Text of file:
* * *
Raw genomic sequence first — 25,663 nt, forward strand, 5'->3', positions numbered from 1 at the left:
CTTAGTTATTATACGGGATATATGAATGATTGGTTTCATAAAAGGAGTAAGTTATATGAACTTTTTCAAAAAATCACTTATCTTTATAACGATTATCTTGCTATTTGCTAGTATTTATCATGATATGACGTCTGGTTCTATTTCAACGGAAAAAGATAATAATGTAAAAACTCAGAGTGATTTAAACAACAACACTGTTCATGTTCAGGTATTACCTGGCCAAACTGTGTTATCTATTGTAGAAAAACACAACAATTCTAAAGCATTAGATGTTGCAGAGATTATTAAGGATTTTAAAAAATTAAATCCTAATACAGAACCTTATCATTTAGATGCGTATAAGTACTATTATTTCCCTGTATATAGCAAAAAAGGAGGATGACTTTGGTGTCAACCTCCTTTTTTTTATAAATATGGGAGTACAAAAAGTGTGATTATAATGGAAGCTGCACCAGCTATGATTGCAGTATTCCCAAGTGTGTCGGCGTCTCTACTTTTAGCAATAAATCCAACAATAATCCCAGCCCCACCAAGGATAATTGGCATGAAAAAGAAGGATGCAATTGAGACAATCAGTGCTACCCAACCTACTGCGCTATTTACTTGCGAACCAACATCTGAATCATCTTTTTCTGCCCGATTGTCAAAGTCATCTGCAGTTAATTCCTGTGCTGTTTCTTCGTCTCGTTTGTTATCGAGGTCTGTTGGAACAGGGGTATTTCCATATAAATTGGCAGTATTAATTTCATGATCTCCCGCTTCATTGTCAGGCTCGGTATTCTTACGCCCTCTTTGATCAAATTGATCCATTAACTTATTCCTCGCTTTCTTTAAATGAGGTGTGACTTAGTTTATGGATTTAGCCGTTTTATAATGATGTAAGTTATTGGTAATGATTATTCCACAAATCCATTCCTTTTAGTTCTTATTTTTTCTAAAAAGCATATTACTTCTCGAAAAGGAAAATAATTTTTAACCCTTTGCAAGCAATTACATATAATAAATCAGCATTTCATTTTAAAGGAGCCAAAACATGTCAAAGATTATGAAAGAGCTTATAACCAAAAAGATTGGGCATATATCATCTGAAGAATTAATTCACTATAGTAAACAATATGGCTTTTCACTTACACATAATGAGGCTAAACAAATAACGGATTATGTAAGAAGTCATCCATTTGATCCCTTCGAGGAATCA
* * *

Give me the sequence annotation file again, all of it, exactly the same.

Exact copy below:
Raw genomic sequence first — 25,663 nt, forward strand, 5'->3', positions numbered from 1 at the left:
CTTAGTTATTATACGGGATATATGAATGATTGGTTTCATAAAAGGAGTAAGTTATATGAACTTTTTCAAAAAATCACTTATCTTTATAACGATTATCTTGCTATTTGCTAGTATTTATCATGATATGACGTCTGGTTCTATTTCAACGGAAAAAGATAATAATGTAAAAACTCAGAGTGATTTAAACAACAACACTGTTCATGTTCAGGTATTACCTGGCCAAACTGTGTTATCTATTGTAGAAAAACACAACAATTCTAAAGCATTAGATGTTGCAGAGATTATTAAGGATTTTAAAAAATTAAATCCTAATACAGAACCTTATCATTTAGATGCGTATAAGTACTATTATTTCCCTGTATATAGCAAAAAAGGAGGATGACTTTGGTGTCAACCTCCTTTTTTTTATAAATATGGGAGTACAAAAAGTGTGATTATAATGGAAGCTGCACCAGCTATGATTGCAGTATTCCCAAGTGTGTCGGCGTCTCTACTTTTAGCAATAAATCCAACAATAATCCCAGCCCCACCAAGGATAATTGGCATGAAAAAGAAGGATGCAATTGAGACAATCAGTGCTACCCAACCTACTGCGCTATTTACTTGCGAACCAACATCTGAATCATCTTTTTCTGCCCGATTGTCAAAGTCATCTGCAGTTAATTCCTGTGCTGTTTCTTCGTCTCGTTTGTTATCGAGGTCTGTTGGAACAGGGGTATTTCCATATAAATTGGCAGTATTAATTTCATGATCTCCCGCTTCATTGTCAGGCTCGGTATTCTTACGCCCTCTTTGATCAAATTGATCCATTAACTTATTCCTCGCTTTCTTTAAATGAGGTGTGACTTAGTTTATGGATTTAGCCGTTTTATAATGATGTAAGTTATTGGTAATGATTATTCCACAAATCCATTCCTTTTAGTTCTTATTTTTTCTAAAAAGCATATTACTTCTCGAAAAGGAAAATAATTTTTAACCCTTTGCAAGCAATTACATATAATAAATCAGCATTTCATTTTAAAGGAGCCAAAACATGTCAAAGATTATGAAAGAGCTTATAACCAAAAAGATTGGGCATATATCATCTGAAGAATTAATTCACTATAGTAAACAATATGGCTTTTCACTTACACATAATGAGGCTAAACAAATAACGGATTATGTAAGAAGTCATCCATTTGATCCCTTCGAGGAATCA